The New York AG’s Baseless and Hypocritical Ban on Fantasy Football

The government of the state of New York has once again shown itself willing to prohibit peaceful activities in the name of its own warped version of a greater good. The activity supposedly in need of a statewide ban—at least this time, is online fantasy football betting. Specifically the betting that takes place on popular sites like DraftKings and FanDuel. New York Attorney General Eric Schneiderman has ordered these sites to cease and desist the taking of bets from New York residents. In his statement explaining his motivation for this, the AG claimed:

“It is clear that DraftKings and FanDuel are the leaders of a massive, multibillion-dollar scheme intended to evade the law and fleece sports fans across the country,” adding, “Today we have sent a clear message: not in New York, and not on my watch.” But who is actually being harmed by fantasy sports participation and what are the New York State Government’s real motivations for making it illegal?

The prime motivation cited for the need of government protection from fantasy football mega-sites is rooted in a recent scandal involving an employee at DraftKings obtaining knowledge of selected players within his company to win $350,000 at FanDuel. His advantage in this case has been compared to the illegal activity of insider trading. Responses from the New York Times, Sports Illustrated, and Deadspin either accuse or imply that the world of fantasy sports is “unregulated” and must be dealt with.

Even if this employee’s large pay day was due to inside information, it is still not a justification for government involvement. After the employee’s winnings were made public, the two sites claimed that they would each stop their employees from participating in each other’s fantasy sports contests. Each site then announced it would come up with a more formal policy to further govern employee behavior. This all occurred without the heavy hand of government, because those in the business of fantasy sports have a vested interest in keeping their customers coming back. If those customers feel that the game is rigged against them, then another site will emerge that regulates its employees in a way that the average fantasy sports participant feels comfortable with.

But this new attempt to better protect the integrity of their brand was apparently not good enough for Schneiderman. The Attorney General still went through with his statewide prohibition. Because he feels that fantasy sports represent contests of chance and not skill, they are therefore illegal in the state of New York. But if there is no skill involved, then what benefit could there even be to obtaining inside information?

The ultimate hypocrisy is that the New York state lottery is not only gambling, but also a complete game of chance. The odds of hitting the lottery are significantly lower than winning money in fantasy sports. Yet the lottery remains perfectly legal despite requiring no skill whatsoever. Does insider information about the lottery even exist? Would there be any point in trying to obtain it? Of course not, because there can be no strategically obtained information for games of total luck.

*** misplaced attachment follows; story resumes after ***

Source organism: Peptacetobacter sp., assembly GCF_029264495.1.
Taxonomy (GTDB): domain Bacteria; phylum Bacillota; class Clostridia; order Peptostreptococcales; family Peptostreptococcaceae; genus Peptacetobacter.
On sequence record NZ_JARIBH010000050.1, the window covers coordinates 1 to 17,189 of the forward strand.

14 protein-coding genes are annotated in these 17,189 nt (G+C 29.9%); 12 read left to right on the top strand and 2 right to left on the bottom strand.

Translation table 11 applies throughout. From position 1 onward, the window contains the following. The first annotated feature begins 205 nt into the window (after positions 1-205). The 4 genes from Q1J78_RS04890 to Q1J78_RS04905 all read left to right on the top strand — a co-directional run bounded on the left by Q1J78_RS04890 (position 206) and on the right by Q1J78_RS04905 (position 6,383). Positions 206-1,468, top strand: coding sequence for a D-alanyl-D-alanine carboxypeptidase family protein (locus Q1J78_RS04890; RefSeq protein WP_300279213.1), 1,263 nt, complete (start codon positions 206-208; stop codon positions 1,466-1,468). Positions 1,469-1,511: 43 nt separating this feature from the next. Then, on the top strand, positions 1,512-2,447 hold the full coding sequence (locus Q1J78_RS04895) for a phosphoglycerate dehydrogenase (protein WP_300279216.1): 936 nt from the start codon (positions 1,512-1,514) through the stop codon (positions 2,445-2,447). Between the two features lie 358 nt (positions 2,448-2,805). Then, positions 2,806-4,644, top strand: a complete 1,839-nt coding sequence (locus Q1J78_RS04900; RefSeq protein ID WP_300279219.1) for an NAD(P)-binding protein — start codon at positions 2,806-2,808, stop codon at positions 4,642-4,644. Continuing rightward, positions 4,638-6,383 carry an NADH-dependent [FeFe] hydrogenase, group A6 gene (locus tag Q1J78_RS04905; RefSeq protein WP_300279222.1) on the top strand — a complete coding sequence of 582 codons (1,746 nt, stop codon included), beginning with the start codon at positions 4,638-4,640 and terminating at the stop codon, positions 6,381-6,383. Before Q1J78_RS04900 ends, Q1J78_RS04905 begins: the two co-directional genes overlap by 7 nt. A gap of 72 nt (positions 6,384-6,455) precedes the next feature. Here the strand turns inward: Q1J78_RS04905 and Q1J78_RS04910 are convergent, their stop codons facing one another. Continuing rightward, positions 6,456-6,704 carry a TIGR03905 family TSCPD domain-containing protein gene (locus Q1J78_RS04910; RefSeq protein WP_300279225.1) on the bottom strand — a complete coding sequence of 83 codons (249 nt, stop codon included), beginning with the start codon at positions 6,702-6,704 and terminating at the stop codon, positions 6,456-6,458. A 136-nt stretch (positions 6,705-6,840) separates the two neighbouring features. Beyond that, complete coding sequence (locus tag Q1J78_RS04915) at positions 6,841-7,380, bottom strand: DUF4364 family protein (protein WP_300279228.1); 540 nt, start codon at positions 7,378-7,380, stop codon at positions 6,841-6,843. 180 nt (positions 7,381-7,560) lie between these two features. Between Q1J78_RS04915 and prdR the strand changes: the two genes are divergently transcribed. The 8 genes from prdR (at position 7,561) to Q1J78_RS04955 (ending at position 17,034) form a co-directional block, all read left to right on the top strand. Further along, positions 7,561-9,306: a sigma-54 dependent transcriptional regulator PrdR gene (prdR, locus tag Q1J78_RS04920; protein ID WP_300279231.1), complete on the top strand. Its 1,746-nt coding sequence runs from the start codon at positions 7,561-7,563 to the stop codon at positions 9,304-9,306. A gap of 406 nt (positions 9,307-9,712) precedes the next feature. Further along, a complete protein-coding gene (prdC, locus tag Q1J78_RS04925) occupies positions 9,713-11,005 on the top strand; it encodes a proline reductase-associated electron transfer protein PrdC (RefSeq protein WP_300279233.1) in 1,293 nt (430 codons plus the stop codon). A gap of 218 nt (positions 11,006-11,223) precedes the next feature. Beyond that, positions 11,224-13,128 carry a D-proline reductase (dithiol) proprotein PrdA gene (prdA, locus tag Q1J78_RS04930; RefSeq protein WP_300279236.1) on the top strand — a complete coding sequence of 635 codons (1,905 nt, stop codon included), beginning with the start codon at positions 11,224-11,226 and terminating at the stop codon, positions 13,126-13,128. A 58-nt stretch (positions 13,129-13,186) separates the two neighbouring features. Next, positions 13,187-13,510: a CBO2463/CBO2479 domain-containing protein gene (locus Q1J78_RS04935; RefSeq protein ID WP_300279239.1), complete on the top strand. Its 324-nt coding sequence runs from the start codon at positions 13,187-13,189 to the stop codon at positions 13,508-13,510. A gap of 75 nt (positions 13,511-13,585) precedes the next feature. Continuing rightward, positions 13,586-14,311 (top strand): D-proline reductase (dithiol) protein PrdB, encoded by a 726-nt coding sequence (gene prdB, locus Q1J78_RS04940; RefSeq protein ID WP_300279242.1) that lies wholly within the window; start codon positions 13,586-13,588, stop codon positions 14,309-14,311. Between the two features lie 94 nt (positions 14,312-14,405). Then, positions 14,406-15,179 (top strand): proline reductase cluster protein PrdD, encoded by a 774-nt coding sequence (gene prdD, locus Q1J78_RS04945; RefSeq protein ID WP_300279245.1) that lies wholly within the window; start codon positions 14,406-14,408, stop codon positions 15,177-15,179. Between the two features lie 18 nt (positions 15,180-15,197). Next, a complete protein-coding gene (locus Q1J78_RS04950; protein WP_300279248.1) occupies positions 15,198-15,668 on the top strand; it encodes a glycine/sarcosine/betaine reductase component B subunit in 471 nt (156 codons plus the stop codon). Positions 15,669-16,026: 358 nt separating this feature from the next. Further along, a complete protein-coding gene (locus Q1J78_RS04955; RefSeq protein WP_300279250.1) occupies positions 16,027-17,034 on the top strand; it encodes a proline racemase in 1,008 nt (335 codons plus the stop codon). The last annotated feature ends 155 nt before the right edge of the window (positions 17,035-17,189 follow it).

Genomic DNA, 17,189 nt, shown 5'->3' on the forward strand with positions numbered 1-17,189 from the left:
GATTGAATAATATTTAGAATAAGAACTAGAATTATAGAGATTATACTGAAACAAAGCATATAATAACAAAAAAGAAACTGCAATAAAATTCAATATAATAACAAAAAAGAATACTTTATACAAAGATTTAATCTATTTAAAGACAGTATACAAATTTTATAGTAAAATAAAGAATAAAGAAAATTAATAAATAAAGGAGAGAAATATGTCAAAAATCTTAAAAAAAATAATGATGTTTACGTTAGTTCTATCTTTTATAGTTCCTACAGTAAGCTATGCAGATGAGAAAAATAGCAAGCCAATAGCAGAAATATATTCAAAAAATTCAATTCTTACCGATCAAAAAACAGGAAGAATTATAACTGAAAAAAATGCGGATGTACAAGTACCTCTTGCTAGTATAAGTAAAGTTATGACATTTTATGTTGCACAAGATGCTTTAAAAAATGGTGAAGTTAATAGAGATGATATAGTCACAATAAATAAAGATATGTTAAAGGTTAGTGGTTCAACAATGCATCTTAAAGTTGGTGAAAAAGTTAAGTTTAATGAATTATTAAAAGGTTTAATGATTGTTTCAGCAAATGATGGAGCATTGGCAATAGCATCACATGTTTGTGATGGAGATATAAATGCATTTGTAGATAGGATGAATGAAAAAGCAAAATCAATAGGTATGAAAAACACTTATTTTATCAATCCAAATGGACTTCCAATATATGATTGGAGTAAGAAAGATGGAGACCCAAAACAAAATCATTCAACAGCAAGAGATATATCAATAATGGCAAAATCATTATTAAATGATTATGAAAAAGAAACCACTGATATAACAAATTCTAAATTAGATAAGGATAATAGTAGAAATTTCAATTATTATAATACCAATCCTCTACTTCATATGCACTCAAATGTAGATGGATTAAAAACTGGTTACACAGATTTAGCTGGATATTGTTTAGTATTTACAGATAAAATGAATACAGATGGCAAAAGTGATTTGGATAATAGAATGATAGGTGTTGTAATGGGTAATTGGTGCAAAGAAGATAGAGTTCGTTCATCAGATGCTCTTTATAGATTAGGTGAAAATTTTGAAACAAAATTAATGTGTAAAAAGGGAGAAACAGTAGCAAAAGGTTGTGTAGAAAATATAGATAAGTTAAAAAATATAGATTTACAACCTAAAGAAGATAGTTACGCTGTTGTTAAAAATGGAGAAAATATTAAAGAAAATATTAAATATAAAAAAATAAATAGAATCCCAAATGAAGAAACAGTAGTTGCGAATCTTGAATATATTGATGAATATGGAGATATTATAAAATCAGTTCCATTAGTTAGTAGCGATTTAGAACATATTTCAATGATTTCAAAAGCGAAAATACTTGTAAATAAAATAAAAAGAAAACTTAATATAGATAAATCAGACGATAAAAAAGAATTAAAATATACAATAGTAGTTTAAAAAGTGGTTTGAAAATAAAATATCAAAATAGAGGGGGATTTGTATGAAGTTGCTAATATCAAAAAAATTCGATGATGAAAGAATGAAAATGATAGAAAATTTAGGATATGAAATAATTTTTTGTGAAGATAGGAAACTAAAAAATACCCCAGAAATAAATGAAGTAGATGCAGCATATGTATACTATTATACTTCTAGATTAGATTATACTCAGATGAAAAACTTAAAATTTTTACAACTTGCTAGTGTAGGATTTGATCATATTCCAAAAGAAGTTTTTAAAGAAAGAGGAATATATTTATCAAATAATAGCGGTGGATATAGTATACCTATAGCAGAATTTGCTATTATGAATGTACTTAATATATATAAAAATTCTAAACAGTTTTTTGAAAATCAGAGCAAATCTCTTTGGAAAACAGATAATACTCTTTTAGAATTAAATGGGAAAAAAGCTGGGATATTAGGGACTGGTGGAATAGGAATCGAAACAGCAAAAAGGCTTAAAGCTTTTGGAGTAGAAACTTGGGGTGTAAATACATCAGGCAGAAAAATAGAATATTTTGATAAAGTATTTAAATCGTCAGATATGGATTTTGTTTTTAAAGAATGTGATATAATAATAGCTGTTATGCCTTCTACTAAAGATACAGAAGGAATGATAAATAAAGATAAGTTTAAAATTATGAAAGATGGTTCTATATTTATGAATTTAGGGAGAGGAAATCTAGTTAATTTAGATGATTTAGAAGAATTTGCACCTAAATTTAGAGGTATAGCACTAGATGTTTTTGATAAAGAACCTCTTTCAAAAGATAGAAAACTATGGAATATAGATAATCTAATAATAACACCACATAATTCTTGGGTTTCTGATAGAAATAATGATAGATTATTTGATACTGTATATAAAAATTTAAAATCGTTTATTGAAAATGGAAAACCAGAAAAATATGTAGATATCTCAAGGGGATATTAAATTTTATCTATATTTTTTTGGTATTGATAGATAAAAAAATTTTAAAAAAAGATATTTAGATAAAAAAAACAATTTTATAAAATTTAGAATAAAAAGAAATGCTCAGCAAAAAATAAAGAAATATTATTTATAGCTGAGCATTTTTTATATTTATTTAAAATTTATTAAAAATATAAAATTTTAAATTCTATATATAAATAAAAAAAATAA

New York is not the only state with politicians needlessly beating the drums against online fantasy sports betting. Nevada’s Gaming Control Board issued its own cease and desist order to DraftKings and FanDuel ten days after the “scandal” broke. Two federal politicians from New Jersey; Rep. Frank Pallone and Sen. Bob Menendez, called for an investigation by the Federal Trade Commission (FTC) to “ensure a fair playing field.” The fact that Nevada is home to Las Vegas gambling interests, including billionaire casino owner Sheldon Adelson (who has consistently crusaded against online gambling), is no doubt a motivating factor in online fantasy sports prohibition in that state. Also included are the interests of Atlantic City gambling to Pallone and Menendez. The gambling establishment doesn’t like competition and has no problem using the state to spread enough fear to stifle it.

A significant unintended consequence is that fantasy sports actually are regulated, but will now cease to be so, creating a black market as a result of banning the activity. The FTC can regulate all legal businesses in the US to prevent cases of fraud and other unlawful activities. The only way an American business can be truly unregulated is if it is operating in a black market. Making an activity people want to participate in illegal—like fantasy sports, (or drinking alcohol, smoking marijuana, gambling, etc.) creates these unregulated black markets and the social problems that come with them. So as a result of the bogus complaints about an unregulated practice, a ban has now been put in place that will cause true unregulated activity.

Once again the media and powerful members of the government have come together to scare society away from something that is not worthy of their attention. The outcome of their actions create enough fear to cause the people to look to the state as the solution to a manufactured problem that they no doubt will make worse by trying to solve.